Councilman Charley Glasper says Adelanto is where he will hang his hat “until the good Lord calls me home.” When talking with him it doesn’t take long to realize how much this 79-year-old really means it. He loves his city and has dedicated himself to making it a better place to live for all of its residents.
The councilman entered the crazy world of politics after reading about an embarrassing incident involving a former mayor in 2002. He lost his city council race that year by just 67 votes but that did not deter him from trying again in 2004 where he came out on top. Since then he also served as mayor for a time and is currently serving the second year of his 2014 four-year term on the council.
Glasper says the current council is paying for the sins of its forefathers. He says a lot of mistakes were made, including the misuse of redevelopment money. Those mistakes are handcuffing the current council as it tries to make things right.
“Our elected officials in the 90s were wrong in what they did,” he says. “And that is why we are doing what we do to this city on a more constructive path of recovery.”
Councilman Glasper, like most of his fellow councilmen, is sensitive to the criticism he has received over the prison issue. “We do not live in a utopian society. As long as we have two humans on this earth, they will try to kill one another. That’s the way we are. It goes all the way back to Adam and Eve.”
“Any civilized society must have schools, churches, hospitals, and prisons,” he continues. “But everyone forgets the largest of the prisons in the area, the federal prison, is not in Adelanto. It is in Victorville.”
Glasper is equally sensitive to the medical cannabis issue and he takes a well-reasoned approach to it. He says he was against allowing medical cannabis at all but now is “middle of the road” with it since the state enacted guidelines for such facilities last year. It was his idea to put the facilities in the industrial park as he is completely against any growing, even for personal use, in residential areas. He is against any type of grow that cannot be fully regulated.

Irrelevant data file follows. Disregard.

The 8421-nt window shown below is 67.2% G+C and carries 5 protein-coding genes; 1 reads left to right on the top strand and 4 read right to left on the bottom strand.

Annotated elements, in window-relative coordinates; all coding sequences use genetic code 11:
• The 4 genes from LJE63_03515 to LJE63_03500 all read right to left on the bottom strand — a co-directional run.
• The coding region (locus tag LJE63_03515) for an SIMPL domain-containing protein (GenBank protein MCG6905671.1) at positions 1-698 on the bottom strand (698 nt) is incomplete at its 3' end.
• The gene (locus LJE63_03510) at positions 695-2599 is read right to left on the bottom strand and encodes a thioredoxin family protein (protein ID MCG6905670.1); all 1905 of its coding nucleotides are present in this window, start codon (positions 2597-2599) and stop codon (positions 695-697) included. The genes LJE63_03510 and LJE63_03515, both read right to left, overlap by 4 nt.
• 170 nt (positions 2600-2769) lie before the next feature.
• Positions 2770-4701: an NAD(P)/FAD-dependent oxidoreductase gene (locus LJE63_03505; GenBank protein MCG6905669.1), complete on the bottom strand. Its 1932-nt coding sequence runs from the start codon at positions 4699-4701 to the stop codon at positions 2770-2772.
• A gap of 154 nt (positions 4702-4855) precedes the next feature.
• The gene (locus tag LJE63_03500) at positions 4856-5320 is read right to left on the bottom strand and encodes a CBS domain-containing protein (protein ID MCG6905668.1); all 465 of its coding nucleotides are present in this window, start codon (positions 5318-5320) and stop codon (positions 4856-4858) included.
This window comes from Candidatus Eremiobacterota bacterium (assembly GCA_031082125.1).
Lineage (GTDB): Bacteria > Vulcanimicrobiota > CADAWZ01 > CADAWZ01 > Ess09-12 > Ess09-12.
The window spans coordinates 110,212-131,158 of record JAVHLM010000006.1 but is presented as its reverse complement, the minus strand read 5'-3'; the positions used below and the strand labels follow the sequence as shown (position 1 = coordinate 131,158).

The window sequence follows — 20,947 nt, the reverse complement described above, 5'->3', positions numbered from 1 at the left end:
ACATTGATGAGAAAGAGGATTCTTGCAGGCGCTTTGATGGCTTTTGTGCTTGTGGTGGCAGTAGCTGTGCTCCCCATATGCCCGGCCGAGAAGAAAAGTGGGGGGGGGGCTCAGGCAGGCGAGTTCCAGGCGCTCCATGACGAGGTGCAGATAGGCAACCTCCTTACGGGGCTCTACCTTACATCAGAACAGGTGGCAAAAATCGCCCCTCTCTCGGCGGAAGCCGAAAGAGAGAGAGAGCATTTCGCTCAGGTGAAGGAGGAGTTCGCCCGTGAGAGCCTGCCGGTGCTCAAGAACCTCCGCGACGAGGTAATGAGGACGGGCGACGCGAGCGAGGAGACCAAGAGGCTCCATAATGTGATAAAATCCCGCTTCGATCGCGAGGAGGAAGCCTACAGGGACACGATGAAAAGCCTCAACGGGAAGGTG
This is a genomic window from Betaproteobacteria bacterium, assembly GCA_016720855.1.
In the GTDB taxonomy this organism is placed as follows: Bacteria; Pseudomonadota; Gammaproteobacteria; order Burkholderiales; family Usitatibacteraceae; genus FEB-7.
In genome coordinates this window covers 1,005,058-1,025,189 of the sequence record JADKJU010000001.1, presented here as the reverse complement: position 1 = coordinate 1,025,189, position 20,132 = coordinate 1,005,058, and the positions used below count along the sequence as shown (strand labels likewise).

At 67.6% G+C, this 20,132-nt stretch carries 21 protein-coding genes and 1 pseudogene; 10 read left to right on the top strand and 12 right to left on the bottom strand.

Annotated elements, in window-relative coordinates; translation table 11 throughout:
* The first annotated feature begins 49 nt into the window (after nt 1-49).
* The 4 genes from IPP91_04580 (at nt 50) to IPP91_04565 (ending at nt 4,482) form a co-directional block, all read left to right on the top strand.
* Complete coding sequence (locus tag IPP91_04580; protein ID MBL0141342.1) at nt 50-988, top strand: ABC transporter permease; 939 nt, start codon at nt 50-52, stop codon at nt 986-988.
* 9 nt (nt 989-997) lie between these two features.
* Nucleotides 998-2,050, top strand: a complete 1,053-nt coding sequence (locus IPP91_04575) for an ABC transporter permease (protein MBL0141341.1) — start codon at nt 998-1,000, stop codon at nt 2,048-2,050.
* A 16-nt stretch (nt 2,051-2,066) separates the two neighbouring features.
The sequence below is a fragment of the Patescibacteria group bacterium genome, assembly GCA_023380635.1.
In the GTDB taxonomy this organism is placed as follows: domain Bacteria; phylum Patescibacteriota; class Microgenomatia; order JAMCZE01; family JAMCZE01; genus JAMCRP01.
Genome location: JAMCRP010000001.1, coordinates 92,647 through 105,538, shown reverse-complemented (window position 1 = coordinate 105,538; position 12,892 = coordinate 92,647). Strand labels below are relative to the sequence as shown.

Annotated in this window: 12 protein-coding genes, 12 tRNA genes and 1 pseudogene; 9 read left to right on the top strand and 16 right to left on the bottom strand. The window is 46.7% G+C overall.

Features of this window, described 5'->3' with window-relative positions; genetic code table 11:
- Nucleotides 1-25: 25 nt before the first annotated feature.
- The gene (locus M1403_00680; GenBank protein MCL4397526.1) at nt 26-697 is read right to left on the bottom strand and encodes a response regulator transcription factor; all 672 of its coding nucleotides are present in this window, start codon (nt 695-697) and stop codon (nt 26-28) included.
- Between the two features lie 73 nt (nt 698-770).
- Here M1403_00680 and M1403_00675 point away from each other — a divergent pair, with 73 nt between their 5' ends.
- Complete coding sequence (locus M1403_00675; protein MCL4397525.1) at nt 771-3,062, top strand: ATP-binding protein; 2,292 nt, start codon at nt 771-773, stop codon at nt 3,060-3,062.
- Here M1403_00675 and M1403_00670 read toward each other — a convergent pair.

“The federal government has taken a step back. They are not going to raid facilities. They will let the states governs the cities,” says Glasper. “But there are authorities that will step in and shut us down if we don’t do this right.”
“No children will be in the industrial park,” Glasper points out. That comment led to another point in reference to those who think children will be affected by the decision to allow medial cannabis cultivation in the city.
“Parents should step up to the plate and start raising their children. They need to get involved like they were when I was a child growing up,” says Glasper. “There is no discipline. You could speak to a child when I was growing up. A child didn’t even act like he or she wanted to give you some lip.”